Grock converts your nicely commented code into a gorgeous documentation where comments and code live happily next to each other.
Clone or download
Fetching latest commit…
Cannot retrieve the latest commit at this time.
Failed to load latest commit information.


Grock converts your nicely commented code into a gorgeous documentation where comments and code live happily next to each other.

To see how it works, just have a look at the documentation rendered from this repository.

build status dependency version


Install globally using npm install --global grock and invoke anywhere using grock --glob 'your/*.files'.

Or use it as a (dev-)dependency in your project and use the package.json script section to run it, e.g. with "scripts": {"docs": "grock"} and using npm run docs (read more about this here).



$ grock --glob 'lib/**/*.js' --out 'docs' --verbose

For more information about available options, see bin/grock or run grock --help:

$ grock --help
Usage: grock [options]

You can also use a configuration file named .groc.json to specify these options.
The defaults below show the values of the .groc.json file when possible.

  --help                    Show this message
  --version                 Show grock version
  --glob                    Set glob to match source files                                                  [default: ["*.md","bin/*","lib/**/*.coffee","lib/**/*.js","styles/**/*.coffee","styles/**/*.md","bin/*.js"]]
  --out                     Render documentation into here                                                  [default: "docs/"]
  --style                   Set the output style/theme                                                      [default: "solarized"]
  --verbose                 Show more log output                                                            [default: false]
  --index                   File to be used as root index                                                   [default: ""]
  --indexes                 Files to be used as indexes in sub directories                                  [default: ""]
  --root                    The project's root directory                                                    [default: "."]
  --whitespace-after-token  Require whitespace after a comment token for a line to be considered a comment  [default: true]
  --repository-url          URL to link to source files                                                     [default: ""]
  --ext-scripts             An array of external scripts for appending to the template                      [default: []]
  --ext-styles              An array of external styles for appending to the template                       [default: []]
  --github                  Push generated docs to gh-pages branch                                          [default: false]
  --git-remote              Overwrite the remote for --github

For a list of supported languages, see the lib/ file.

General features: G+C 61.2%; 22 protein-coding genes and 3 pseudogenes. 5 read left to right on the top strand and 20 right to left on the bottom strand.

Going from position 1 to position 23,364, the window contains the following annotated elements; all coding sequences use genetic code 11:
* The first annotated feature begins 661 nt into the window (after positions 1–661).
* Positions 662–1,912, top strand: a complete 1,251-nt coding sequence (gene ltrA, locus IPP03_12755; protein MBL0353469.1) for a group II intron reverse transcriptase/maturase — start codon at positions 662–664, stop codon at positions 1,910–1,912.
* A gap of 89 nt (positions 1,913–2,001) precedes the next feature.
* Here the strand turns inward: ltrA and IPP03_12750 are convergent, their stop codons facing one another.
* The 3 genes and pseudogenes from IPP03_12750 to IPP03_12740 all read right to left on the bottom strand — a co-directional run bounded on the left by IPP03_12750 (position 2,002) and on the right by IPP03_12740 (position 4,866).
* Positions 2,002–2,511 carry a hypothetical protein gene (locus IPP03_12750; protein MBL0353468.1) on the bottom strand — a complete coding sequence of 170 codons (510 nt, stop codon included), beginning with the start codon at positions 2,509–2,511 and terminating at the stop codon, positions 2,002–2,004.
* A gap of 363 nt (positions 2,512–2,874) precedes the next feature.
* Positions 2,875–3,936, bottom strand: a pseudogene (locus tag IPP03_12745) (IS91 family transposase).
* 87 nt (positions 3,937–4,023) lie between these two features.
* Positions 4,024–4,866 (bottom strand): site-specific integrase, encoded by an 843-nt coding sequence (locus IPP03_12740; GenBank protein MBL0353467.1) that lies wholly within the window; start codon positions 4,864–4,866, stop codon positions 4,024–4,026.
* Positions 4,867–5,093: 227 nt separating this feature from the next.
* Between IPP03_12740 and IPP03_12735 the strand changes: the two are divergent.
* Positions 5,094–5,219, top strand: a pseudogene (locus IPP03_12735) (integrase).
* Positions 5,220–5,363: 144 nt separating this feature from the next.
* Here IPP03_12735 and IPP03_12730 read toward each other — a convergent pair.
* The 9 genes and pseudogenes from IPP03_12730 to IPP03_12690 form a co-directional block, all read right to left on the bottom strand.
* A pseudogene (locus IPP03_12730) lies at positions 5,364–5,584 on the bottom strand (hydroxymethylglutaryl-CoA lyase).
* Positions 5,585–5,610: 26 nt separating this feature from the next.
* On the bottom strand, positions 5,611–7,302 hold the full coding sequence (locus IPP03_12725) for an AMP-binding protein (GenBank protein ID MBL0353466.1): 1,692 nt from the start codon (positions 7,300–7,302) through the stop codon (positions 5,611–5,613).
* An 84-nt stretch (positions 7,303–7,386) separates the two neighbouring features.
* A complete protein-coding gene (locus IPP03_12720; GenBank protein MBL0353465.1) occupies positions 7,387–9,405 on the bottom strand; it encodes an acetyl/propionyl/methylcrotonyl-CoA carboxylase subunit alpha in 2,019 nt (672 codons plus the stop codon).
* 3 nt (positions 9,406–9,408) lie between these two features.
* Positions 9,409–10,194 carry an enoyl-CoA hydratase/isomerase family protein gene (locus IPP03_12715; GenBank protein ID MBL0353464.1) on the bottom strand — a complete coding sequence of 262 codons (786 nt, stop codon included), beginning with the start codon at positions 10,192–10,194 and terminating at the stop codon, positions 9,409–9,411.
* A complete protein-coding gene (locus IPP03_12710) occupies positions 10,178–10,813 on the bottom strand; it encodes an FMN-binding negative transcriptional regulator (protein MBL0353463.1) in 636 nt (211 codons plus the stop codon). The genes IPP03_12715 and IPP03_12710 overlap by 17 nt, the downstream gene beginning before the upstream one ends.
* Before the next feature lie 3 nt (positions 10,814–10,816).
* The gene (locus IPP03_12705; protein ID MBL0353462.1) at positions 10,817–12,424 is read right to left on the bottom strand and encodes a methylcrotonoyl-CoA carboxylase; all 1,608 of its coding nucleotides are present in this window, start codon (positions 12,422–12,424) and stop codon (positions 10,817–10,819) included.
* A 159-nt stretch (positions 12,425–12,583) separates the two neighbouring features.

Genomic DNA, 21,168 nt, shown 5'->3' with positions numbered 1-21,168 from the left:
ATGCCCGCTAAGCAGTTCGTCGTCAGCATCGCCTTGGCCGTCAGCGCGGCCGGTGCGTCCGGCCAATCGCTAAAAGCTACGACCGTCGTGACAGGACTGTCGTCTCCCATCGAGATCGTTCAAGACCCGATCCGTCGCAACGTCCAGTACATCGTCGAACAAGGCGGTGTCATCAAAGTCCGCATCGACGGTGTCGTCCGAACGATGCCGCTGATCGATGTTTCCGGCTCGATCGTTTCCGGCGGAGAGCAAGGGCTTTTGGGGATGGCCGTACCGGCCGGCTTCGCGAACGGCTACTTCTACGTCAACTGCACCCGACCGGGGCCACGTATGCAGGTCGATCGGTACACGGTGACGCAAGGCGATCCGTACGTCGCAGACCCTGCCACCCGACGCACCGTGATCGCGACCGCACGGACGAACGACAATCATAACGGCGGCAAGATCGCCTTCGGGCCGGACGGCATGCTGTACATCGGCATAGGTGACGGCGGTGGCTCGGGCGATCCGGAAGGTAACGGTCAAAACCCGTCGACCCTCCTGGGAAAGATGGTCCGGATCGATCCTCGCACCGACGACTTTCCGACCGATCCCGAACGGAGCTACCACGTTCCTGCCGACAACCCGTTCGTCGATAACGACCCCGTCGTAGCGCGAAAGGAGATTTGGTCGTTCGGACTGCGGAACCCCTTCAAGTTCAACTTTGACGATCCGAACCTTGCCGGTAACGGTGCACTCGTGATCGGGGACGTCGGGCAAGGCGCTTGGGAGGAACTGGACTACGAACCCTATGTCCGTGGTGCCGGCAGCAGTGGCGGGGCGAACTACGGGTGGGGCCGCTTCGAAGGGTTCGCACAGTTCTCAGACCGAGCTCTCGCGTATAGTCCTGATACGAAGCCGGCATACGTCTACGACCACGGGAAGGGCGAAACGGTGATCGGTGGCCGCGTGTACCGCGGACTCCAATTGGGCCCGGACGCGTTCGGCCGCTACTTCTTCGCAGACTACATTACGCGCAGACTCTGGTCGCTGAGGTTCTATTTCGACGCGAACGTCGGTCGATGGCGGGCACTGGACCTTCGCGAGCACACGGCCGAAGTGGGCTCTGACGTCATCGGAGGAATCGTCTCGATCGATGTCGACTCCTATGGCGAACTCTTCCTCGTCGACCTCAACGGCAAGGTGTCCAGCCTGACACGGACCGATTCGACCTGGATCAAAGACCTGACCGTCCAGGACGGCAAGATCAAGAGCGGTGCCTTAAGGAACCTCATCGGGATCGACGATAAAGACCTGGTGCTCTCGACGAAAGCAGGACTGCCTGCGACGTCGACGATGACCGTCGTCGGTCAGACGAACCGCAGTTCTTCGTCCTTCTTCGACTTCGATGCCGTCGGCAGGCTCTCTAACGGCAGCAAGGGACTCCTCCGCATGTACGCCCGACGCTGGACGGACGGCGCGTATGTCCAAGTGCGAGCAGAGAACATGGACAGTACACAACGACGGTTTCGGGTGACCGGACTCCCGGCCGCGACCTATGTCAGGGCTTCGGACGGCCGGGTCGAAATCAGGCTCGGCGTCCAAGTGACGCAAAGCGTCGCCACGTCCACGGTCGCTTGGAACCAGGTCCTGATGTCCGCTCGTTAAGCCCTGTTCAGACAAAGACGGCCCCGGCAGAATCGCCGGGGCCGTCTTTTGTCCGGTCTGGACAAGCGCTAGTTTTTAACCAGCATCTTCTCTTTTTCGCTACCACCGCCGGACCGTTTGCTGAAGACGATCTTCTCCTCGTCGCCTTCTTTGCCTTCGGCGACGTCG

Config File

You can specify all the command line options in a .groc.json file (that is compatible to groc). This will automatically be loaded. This way you just need to save that file in your project directory and can use grock without arguments from now on.

Auto Publish Documentation to Github Pages

Using the --github flag, grock will try to write the documentation not to an output directory, but to the gh-pages branch of your git repository. If it succeeds, it will immediately push the new changes to the origin remote (can be specified by --git-remote.

Assuming you have specified all other options in ./.groc.json, you can then run:

$ grock --github


What makes grock different?

In contrast to other node-based documentation generators like docco, groc, and docker, grock has the following advantages:

  • It doesn't need pygments.
  • Therefore it doesn't need python.
  • Therefore it's faster than those other tools that need pygments.
  • It renders a file tree and also a headline tree for each document.
  • The default style (based on solarized) is responsive and looks actually quite good on a phone.
  • It doesn't crash on malformed doc tags.
  • It's based on streams. I've heard all the cool kids are using streams now.

Based on

Oh, and all the heavy lifting (splitting code and comments, parsing doc tags) is actually code from groc!


  • Be awesome with streams
  • Split code and comments
  • Highlight code
  • Generate TOC as JSON file
  • Render doc tags (like jsdoc)
  • CLI docs, .groc.json config support
  • Correctly parse relative roots
  • Tests. Test for almost everything.
  • Add another style.
  • Find a streaming code highlighter with hooks for comment segments
  • Parse files without extension


Just fork the repo, implement some awesome feature or fix a bug and send a pull request.

Code Style and Guideline

  • Document your code.
  • Write code in CoffeeScript when possible and make sure coffeelint doesn't throw any warning or errors.
  • Make use of streams and promises. Those are good techniques.
  • Split the code into as many independent, loosely coupled modules as possible and try to reuse existing ones.
  • Write tests for those small modules.
  • On the other hand, try to minimize (NPM) dependencies. Since this is a CLI tool, the startup time gets worse with every require.
  • Run npm test before committing. (Currently, this runs coffeelint and mocha).

Contributing to Styles

When adding a new style or editing an existing one, make sure you follow the guidelines in styles/ (e.g. adding an index file exporting copy, compile and template functions).


See list of releases on Github or read the file.